I try not to cry on several occasions. People who know us stop me and embrace me. Every part of me is acutely aware I'm the mother with the dead boy.

Your classmates walk around me, their parents, your teachers. All these people and their alive children. I feel at the very least glad they don't know what this feels like.

It's not your fault, and I'm not angry with you. I could never be mad with you for this. You didn't know, you couldn't have known.

It is excruciating to be there, even though I know you would probably have emphatically turned me down if I asked you to come with me. It's the idea you would have had the choice to stay at home that I miss so much.

Today was our last Monday in our house. I spent today packing, thinking about you, wishing we didn't have to do this, leave like this.

I feel guilty that you cannot experience this with us, I feel guilty we are leaving the place you died and the place you lived.

I hope you know why, and I hope that you can understand and forgive me, son.

I went to the hardware store and bought pieces of wood so I can take all the heights we measured over the years off the door frame and transfer them, so I never lose how much bigger than me you stood when I lost you.

I won't stay at Nana's house on Christmas Eve. I've already told her I can't, because I can't bear to wake up in the morning and know you aren't there.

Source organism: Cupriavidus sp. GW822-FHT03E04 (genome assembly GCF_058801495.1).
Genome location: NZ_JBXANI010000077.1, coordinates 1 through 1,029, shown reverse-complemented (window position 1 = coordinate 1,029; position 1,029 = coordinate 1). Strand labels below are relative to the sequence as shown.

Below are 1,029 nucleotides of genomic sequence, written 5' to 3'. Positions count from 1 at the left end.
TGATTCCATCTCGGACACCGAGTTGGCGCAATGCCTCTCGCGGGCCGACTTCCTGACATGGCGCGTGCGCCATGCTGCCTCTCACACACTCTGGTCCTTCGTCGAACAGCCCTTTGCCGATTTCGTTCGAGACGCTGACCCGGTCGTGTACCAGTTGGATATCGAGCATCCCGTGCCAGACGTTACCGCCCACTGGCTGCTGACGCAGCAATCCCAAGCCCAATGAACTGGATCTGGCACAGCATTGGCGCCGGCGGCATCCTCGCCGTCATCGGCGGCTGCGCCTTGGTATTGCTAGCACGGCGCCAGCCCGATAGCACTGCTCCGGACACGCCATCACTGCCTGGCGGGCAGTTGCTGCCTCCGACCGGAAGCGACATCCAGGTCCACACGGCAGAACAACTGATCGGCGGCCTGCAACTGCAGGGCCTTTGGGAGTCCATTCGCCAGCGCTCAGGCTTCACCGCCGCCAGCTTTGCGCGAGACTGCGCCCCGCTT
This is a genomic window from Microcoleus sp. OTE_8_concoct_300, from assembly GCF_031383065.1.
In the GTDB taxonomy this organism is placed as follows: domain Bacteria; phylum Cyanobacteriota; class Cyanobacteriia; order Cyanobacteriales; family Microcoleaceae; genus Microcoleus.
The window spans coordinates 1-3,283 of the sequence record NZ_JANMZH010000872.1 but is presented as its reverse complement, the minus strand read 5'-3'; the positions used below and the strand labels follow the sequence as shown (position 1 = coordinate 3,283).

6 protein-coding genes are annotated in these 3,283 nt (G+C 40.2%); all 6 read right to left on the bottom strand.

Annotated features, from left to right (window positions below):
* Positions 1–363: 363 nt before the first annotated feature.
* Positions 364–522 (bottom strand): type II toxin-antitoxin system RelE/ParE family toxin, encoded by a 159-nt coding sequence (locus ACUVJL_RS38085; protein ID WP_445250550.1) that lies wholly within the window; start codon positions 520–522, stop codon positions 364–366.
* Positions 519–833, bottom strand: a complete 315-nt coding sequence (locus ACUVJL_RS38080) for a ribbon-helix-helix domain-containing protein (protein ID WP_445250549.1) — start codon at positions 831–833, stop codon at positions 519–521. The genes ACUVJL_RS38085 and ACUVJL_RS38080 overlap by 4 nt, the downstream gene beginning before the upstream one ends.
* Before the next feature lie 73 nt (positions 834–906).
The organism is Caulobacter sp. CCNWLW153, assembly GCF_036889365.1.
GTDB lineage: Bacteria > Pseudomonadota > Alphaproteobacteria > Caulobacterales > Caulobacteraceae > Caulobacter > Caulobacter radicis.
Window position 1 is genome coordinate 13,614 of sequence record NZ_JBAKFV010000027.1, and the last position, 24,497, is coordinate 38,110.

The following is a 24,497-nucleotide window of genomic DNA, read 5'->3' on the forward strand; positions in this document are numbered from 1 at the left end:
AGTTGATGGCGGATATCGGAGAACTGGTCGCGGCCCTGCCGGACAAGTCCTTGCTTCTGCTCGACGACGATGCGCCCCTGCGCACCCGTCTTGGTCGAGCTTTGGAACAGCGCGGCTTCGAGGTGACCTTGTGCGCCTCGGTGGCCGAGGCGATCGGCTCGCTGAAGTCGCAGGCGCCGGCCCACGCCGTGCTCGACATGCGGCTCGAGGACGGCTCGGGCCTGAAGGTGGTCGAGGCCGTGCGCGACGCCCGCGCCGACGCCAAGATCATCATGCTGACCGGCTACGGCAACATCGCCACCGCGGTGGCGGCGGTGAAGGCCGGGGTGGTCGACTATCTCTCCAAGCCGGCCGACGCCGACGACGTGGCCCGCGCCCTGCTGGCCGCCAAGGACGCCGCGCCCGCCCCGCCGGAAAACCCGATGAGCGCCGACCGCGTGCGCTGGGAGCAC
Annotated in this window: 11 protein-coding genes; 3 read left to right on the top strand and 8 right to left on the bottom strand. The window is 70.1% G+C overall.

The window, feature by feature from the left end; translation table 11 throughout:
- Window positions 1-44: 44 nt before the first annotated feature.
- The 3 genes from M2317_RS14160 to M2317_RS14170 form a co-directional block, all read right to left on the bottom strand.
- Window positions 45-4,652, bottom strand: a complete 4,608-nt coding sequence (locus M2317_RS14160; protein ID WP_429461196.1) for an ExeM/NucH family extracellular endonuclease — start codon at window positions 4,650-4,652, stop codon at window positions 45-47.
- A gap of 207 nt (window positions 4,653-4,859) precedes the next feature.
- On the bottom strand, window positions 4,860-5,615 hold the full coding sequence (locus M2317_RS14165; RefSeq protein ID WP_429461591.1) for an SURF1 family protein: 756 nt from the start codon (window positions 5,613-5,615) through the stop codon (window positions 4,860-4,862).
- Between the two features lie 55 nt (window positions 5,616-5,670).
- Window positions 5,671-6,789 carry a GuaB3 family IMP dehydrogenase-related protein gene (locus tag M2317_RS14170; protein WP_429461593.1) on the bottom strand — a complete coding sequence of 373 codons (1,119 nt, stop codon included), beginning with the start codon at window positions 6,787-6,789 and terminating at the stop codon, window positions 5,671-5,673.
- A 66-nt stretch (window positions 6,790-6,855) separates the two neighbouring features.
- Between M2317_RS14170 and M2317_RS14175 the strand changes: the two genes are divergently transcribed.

I feel bad about her waking up without us there but I'm just not ready yet. If I could wake up and it was Boxing Day and I'd missed the whole thing it would be preferable.

None of us really want to do this Christmas, son.

I wish I could buy back the last 12 hours you were alive and change your mind, but I can't. I want to set a place at the table for you so that the space marks where you were, and so that you don't feel we have forgotten you.

Christmas will be an aching day filled with the echoes and silences where you should be.

I love you boy, there won't be a second of Christmas I won't mourn you, love you and remember you, but Christmas as I understood it, has become a heartache I can't rightly figure out how to fix.

I know your brother is with me, I hope we get through it together.

Mum. x

• Support Youthline by donating via youthline.co.nz/breakthesilence.


If you are worried about your or someone else's mental health, the best place to get help is your GP or local mental health provider. However, if you or someone else is in danger or endangering others, call 111.

If you need to talk to someone, the following free helplines operate 24/7:

LIFELINE: 0800 543 354
NEED TO TALK? Call or text 1737
SAMARITANS: 0800 726 666
YOUTHLINE: 0800 376 633 or text 234

There are lots of places to get support. For others, click here.